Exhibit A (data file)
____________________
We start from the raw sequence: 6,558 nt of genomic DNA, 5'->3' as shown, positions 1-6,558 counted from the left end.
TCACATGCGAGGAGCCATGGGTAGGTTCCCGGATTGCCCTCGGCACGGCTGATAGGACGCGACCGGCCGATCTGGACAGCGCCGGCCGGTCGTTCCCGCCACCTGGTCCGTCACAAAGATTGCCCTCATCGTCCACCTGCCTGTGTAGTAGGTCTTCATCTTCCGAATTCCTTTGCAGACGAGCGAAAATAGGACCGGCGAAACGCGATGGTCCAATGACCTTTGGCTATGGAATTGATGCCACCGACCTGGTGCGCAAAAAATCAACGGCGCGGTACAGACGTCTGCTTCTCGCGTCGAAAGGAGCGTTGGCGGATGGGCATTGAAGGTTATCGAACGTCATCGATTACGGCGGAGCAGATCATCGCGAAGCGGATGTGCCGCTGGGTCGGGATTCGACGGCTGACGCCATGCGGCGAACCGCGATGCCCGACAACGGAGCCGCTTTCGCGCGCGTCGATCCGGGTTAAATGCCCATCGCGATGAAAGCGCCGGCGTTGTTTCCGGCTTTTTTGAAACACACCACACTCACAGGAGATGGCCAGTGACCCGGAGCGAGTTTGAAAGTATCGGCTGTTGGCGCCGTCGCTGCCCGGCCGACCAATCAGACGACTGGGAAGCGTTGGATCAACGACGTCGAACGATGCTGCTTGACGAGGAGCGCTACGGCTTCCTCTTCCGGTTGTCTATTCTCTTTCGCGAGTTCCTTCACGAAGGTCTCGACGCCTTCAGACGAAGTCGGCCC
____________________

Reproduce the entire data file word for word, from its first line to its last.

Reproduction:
We start from the raw sequence: 6,558 nt of genomic DNA, 5'->3' as shown, positions 1-6,558 counted from the left end.
TCACATGCGAGGAGCCATGGGTAGGTTCCCGGATTGCCCTCGGCACGGCTGATAGGACGCGACCGGCCGATCTGGACAGCGCCGGCCGGTCGTTCCCGCCACCTGGTCCGTCACAAAGATTGCCCTCATCGTCCACCTGCCTGTGTAGTAGGTCTTCATCTTCCGAATTCCTTTGCAGACGAGCGAAAATAGGACCGGCGAAACGCGATGGTCCAATGACCTTTGGCTATGGAATTGATGCCACCGACCTGGTGCGCAAAAAATCAACGGCGCGGTACAGACGTCTGCTTCTCGCGTCGAAAGGAGCGTTGGCGGATGGGCATTGAAGGTTATCGAACGTCATCGATTACGGCGGAGCAGATCATCGCGAAGCGGATGTGCCGCTGGGTCGGGATTCGACGGCTGACGCCATGCGGCGAACCGCGATGCCCGACAACGGAGCCGCTTTCGCGCGCGTCGATCCGGGTTAAATGCCCATCGCGATGAAAGCGCCGGCGTTGTTTCCGGCTTTTTTGAAACACACCACACTCACAGGAGATGGCCAGTGACCCGGAGCGAGTTTGAAAGTATCGGCTGTTGGCGCCGTCGCTGCCCGGCCGACCAATCAGACGACTGGGAAGCGTTGGATCAACGACGTCGAACGATGCTGCTTGACGAGGAGCGCTACGGCTTCCTCTTCCGGTTGTCTATTCTCTTTCGCGAGTTCCTTCACGAAGGTCTCGACGCCTTCAGACGAAGTCGGCCC